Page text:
In January, total output of the nation's factories, mines and utilities slipped 0.6 percent, far weaker than the consensus forecast of a 0.1 percent gain. But the attention-getting story behind the headline decline is the eye-opening 0.9 percent plunge in manufacturing output, more than reversing a downwardly revised 0.8 percent increase in December. A major contributor to this swing was an abrupt downshifting in auto output, which swung from an unsustainable 4.3 percent increase in December to an even starker 8.8 percent plunge in January. More disconcerting, however, is the 1.5 percent decline in business equipment output, which is more directly linked to global growth and may point to softer capital spending going forward. But this setback follows seven consecutive months of solid gains, so there is a danger of placing too much credibility in a single month's move.
The weak reading on consumer spending and production validates the Federal Reserve's decision to hold off on further rate hikes. Not only does the economy have less momentum than thought heading into 2019, there is little sign that inflationary pressures are gaining traction. Indeed, the headline consumer price index depicts just the opposite condition as the overall index showed no increase in January for the third consecutive month. That monthly stretch of no inflation dragged the year-over-year increase in the CPI down to 1.6 percent from 1.9 percent in December.
While falling energy prices was primarily responsible for pulling down the overall index, prices of most other items in the basket of goods and services that consumers purchase showed little or no sign of rising at a faster pace. The core CPI, which excludes volatile food and energy prices, increased 0.2 percent in January for the fourth consecutive month. That in turn, underpinned a remarkable stretch of stability in the annual inflation rate, with the year-over-year increase in the core CPI holding steady at 2.2 percent in six of the past seven months. Simply put, there is little pressure for the Fed to lean against the inflationary winds by keeping its foot on the monetary brakes. Not only does it have the luxury of patience provided by the hard data on inflation, its move to the sidelines is also supported by tame inflationary expectations. According to the University of Michigan's latest survey of consumer sentiment, household expectations for inflation over the long term fell to the lowest level on record in early February.
No doubt, falling energy prices have a big influence on household inflationary expectations. We suspect that as prices at the pump resume their upward climb, which they will at some point, so too will consumer inflation expectations. That said, the tame inflation environment underpins an important pillar of support for consumer spending that is being overshadowed by the surprisingly weak retail sales report for December. Thanks to steady inflation, wage increases are going a longer way. In January, real average hourly earnings increased 1.7 percent from a year earlier, the strongest annual increase since July 2016. Importantly, the strengthening trend in real purchasing power is trickling down to midlevel workers. Nonmanagement workers are enjoying a purchasing power increase of 2.1 percent over the past year; over the past three months, their real average hourly earnings have increased at a 2.4 percent annual rate, the strongest since June 2015.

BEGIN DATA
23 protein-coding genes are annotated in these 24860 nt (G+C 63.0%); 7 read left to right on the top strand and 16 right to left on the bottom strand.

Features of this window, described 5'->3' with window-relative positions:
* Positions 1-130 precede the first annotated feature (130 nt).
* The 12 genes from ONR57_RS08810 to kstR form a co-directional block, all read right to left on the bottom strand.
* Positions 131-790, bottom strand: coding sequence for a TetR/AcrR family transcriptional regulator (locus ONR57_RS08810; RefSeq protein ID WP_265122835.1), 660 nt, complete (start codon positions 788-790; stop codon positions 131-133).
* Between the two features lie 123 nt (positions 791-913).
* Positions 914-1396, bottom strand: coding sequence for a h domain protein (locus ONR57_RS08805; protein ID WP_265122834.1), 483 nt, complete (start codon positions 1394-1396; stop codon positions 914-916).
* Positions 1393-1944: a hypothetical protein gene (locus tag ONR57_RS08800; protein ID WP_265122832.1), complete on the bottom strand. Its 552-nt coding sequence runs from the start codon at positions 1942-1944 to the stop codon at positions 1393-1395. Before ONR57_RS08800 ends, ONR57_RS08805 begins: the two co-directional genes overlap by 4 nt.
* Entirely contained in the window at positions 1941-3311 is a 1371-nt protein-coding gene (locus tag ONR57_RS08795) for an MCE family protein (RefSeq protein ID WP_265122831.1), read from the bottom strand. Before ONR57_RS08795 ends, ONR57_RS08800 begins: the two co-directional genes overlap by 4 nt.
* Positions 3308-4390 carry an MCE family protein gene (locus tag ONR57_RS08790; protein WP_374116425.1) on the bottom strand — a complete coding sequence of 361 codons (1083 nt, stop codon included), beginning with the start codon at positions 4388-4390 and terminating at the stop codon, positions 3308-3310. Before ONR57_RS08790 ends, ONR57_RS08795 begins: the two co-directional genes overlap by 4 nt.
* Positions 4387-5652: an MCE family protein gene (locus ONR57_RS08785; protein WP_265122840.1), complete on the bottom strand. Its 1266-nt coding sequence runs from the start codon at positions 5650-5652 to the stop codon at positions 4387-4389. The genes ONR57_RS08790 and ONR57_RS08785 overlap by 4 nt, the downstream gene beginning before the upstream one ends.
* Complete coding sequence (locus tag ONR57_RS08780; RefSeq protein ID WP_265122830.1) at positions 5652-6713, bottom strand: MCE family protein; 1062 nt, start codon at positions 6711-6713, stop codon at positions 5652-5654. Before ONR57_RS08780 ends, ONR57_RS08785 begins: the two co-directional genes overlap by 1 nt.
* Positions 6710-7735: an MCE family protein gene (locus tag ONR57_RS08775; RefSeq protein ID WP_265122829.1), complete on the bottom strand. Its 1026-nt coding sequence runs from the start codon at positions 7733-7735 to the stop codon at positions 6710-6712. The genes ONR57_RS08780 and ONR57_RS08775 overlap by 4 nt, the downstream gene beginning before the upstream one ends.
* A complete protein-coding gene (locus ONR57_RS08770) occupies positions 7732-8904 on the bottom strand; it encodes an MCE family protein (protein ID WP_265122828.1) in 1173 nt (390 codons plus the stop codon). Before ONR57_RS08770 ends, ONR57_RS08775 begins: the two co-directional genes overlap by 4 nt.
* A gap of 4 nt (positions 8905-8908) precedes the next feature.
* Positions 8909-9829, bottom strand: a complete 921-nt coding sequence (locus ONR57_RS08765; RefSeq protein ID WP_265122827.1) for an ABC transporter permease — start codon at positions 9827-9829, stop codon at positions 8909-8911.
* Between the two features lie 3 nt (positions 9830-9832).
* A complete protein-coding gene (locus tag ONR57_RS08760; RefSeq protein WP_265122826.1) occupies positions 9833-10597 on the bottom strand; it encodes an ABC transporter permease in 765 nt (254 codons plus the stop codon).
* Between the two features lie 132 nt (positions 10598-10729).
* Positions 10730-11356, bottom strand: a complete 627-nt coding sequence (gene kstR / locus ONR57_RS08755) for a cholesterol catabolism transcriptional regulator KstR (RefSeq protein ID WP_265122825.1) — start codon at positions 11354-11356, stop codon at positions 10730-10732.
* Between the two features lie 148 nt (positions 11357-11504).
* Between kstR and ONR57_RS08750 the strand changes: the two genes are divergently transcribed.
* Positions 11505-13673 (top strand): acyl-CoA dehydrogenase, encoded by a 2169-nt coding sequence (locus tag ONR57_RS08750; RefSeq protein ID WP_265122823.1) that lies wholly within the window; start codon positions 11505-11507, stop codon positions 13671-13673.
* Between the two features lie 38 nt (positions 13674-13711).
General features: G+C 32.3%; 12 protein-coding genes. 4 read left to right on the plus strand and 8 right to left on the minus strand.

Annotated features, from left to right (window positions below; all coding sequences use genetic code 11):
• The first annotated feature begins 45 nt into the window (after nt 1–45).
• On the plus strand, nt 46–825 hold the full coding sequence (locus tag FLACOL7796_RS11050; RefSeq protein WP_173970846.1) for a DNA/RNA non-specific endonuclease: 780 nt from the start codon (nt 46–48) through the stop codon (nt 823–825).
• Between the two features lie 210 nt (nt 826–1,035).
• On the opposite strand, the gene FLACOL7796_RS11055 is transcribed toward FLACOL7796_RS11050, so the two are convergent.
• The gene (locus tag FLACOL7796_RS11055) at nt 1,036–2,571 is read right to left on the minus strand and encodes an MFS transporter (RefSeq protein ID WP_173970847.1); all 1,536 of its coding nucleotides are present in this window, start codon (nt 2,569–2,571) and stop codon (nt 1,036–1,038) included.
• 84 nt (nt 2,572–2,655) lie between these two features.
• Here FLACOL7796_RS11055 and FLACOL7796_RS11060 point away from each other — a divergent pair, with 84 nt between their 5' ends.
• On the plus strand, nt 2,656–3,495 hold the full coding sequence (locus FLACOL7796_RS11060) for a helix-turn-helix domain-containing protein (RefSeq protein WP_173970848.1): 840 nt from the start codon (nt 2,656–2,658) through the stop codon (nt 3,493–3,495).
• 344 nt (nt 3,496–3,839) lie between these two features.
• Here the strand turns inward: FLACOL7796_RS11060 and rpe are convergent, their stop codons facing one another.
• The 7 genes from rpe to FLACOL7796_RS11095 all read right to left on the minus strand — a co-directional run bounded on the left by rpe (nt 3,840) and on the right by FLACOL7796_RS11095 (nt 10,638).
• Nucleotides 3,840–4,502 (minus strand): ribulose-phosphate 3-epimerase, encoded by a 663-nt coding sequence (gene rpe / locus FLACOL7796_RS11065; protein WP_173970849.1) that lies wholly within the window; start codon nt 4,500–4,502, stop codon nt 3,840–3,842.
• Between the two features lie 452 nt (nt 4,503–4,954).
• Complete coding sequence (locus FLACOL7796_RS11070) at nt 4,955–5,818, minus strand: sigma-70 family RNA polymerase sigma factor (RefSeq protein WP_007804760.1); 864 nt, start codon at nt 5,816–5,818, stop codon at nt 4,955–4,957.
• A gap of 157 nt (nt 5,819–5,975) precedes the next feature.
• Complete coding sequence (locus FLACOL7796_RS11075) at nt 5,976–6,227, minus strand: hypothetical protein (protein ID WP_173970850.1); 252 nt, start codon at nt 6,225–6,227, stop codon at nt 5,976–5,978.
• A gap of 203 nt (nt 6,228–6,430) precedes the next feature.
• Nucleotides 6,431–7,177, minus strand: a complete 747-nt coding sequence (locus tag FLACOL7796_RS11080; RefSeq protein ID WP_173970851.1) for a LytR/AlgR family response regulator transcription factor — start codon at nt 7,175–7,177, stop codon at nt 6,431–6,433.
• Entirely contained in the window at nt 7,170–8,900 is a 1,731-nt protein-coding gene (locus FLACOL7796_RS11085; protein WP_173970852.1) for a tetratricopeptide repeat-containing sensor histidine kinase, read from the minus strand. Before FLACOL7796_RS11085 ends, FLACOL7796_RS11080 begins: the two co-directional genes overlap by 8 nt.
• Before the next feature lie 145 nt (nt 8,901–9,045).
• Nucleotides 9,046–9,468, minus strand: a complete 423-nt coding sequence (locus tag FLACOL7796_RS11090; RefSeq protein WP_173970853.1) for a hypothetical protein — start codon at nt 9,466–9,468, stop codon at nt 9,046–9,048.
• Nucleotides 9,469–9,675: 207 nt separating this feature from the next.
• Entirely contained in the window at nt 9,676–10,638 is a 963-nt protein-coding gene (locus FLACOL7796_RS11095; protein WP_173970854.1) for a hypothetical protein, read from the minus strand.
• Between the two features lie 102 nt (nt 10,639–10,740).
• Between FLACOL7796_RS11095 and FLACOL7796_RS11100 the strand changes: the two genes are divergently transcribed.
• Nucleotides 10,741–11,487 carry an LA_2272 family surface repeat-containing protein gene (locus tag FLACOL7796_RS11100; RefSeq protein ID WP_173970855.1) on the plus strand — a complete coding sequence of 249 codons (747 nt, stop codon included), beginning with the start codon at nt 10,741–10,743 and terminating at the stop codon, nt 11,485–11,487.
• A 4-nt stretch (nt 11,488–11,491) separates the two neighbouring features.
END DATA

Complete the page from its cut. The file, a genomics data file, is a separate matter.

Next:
Indeed, as long as the labor market continues to generate solid job and wage gains, it is hard to believe that consumers are going into hibernation. The surprising weakness in retail sales in December was probably related to the myriad external shocks that buffeted consumer confidence towards the end of the year, most notably the government shutdown and heightened turbulence in the financial markets, rather than to deteriorating fundamentals. The government shutdown lasted through January, so the direct and indirect effects of that confidence-suppressing event may well have depressed activity last month as well. However, the job market continued to forge ahead in January, generating a blockbuster 304 thousand new payrolls, keeping spending fundamentals on solid ground.
Odds are, the spending hiatus in December that may have extended into January, has stoked a lot of pent-up demand that is about to be unleashed. Indeed, the reopening of the government at the end of January has already spurred an improvement in household spirits, as the aforementioned University of Michigan sentiment index jumped 4.3 points in early February, led by an even stronger 6.3 point gain in expectations; importantly, the share of respondents expecting increases in real incomes was the largest in 15 years. We suspect that the stock market is putting less credence in a soft retail report that depicts spending behavior two months ago and more on brighter future prospects, aided by encouraging developments on the trade and political fronts.